BEIJING -- A thought occurred during the first half of Team USA's 92-69 defeat of Greece on Thursday, as
Here's the thought: Outside shots generally come to basketball players in three different ways. A superb talent can juke and jab-step his way to enough space to get a good look -- think
Kobe's struggles at these Olympics have to do with the third category: the spot-up jumper. While not unknown in the NBA --
Yet because defenses have so much respect for each of the U.S. players, any one of them might find himself with an open shot that begs taking, without any preliminary dribble or familiar rhythm, after a kick-out or swing pass.
International rules come into play here, too. With no illegal defense in FIBA play, big men can pack the lane with impunity. That means an offense gets more perimeter looks -- and from a very tempting distance at that.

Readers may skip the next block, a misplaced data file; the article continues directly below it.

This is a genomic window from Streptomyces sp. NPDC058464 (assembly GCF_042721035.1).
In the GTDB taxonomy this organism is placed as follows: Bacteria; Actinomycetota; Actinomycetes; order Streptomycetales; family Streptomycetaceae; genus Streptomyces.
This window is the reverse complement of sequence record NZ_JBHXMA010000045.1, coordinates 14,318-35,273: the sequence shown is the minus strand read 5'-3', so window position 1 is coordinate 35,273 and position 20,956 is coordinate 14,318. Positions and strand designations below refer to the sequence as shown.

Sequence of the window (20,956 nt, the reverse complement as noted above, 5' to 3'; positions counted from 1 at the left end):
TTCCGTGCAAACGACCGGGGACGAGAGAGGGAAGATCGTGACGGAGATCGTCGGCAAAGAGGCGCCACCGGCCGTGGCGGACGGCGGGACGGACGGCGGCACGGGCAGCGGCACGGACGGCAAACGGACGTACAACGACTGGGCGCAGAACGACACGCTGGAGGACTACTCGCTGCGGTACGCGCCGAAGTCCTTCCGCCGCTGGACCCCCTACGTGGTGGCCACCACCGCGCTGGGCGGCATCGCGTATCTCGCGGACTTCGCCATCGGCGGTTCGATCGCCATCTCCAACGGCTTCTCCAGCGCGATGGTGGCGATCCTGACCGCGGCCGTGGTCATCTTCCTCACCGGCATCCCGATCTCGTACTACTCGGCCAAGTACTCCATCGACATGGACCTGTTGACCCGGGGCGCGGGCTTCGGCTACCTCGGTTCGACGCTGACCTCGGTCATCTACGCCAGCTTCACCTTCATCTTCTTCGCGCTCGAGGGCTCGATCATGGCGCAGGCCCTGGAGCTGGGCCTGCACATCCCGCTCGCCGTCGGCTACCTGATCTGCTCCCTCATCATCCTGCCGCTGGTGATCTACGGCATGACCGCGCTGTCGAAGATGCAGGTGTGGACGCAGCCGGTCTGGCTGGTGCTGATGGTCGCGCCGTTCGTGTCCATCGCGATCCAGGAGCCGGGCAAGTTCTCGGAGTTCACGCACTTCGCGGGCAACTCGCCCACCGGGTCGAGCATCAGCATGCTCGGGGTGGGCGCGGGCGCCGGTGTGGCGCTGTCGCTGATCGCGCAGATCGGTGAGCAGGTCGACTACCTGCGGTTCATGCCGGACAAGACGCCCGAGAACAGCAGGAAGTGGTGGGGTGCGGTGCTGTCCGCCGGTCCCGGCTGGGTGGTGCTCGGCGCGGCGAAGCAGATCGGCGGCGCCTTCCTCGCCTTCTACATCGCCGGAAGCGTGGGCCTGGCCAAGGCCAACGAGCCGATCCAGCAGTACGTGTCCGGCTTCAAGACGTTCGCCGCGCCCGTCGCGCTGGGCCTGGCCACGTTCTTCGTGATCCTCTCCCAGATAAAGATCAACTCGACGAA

All of which seems to have played with Kobe's head during his Beijing sojourn.
"Our guys just don't get that shot in the NBA, but here they're playing with guys you can't double-team," U.S. coach
Three games in, he may finally be getting re-accustomed. He knocked down his second three of the Olympics late in the second quarter, then bottomed out his third in the third -- although that shot, from the right corner, involved his space-creating individual mambo and wasn't a pure spot-up.
It won't take turning Kobe Bryant into John Paxson for the United States to win Olympic gold. But at least there's a plausible explanation for why the man who's widely considered the greatest basketball player in the world is having a hard time knocking down wide-open jump shots.
That brings to at least three --